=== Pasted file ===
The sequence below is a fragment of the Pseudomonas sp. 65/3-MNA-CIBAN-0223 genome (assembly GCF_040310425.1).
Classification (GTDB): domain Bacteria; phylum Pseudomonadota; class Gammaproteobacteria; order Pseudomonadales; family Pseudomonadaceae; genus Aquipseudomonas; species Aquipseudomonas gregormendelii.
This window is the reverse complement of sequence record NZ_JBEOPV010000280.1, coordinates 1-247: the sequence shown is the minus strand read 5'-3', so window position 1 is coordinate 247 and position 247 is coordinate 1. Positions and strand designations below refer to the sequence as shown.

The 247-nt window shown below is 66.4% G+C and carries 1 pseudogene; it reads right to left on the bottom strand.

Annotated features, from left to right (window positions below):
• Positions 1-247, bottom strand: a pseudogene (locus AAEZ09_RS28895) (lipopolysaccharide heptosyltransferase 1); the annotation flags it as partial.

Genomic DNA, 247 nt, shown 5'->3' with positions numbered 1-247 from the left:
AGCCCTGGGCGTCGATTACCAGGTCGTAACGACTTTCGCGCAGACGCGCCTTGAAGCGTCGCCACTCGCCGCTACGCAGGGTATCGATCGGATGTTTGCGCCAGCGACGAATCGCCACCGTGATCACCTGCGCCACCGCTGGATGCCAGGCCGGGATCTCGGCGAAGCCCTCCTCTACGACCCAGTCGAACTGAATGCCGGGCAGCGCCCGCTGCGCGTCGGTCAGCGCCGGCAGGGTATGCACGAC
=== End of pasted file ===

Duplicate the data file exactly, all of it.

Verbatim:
The sequence below is a fragment of the Pseudomonas sp. 65/3-MNA-CIBAN-0223 genome (assembly GCF_040310425.1).
Classification (GTDB): domain Bacteria; phylum Pseudomonadota; class Gammaproteobacteria; order Pseudomonadales; family Pseudomonadaceae; genus Aquipseudomonas; species Aquipseudomonas gregormendelii.
This window is the reverse complement of sequence record NZ_JBEOPV010000280.1, coordinates 1-247: the sequence shown is the minus strand read 5'-3', so window position 1 is coordinate 247 and position 247 is coordinate 1. Positions and strand designations below refer to the sequence as shown.

The 247-nt window shown below is 66.4% G+C and carries 1 pseudogene; it reads right to left on the bottom strand.

Annotated features, from left to right (window positions below):
• Positions 1-247, bottom strand: a pseudogene (locus AAEZ09_RS28895) (lipopolysaccharide heptosyltransferase 1); the annotation flags it as partial.

Genomic DNA, 247 nt, shown 5'->3' with positions numbered 1-247 from the left:
AGCCCTGGGCGTCGATTACCAGGTCGTAACGACTTTCGCGCAGACGCGCCTTGAAGCGTCGCCACTCGCCGCTACGCAGGGTATCGATCGGATGTTTGCGCCAGCGACGAATCGCCACCGTGATCACCTGCGCCACCGCTGGATGCCAGGCCGGGATCTCGGCGAAGCCCTCCTCTACGACCCAGTCGAACTGAATGCCGGGCAGCGCCCGCTGCGCGTCGGTCAGCGCCGGCAGGGTATGCACGAC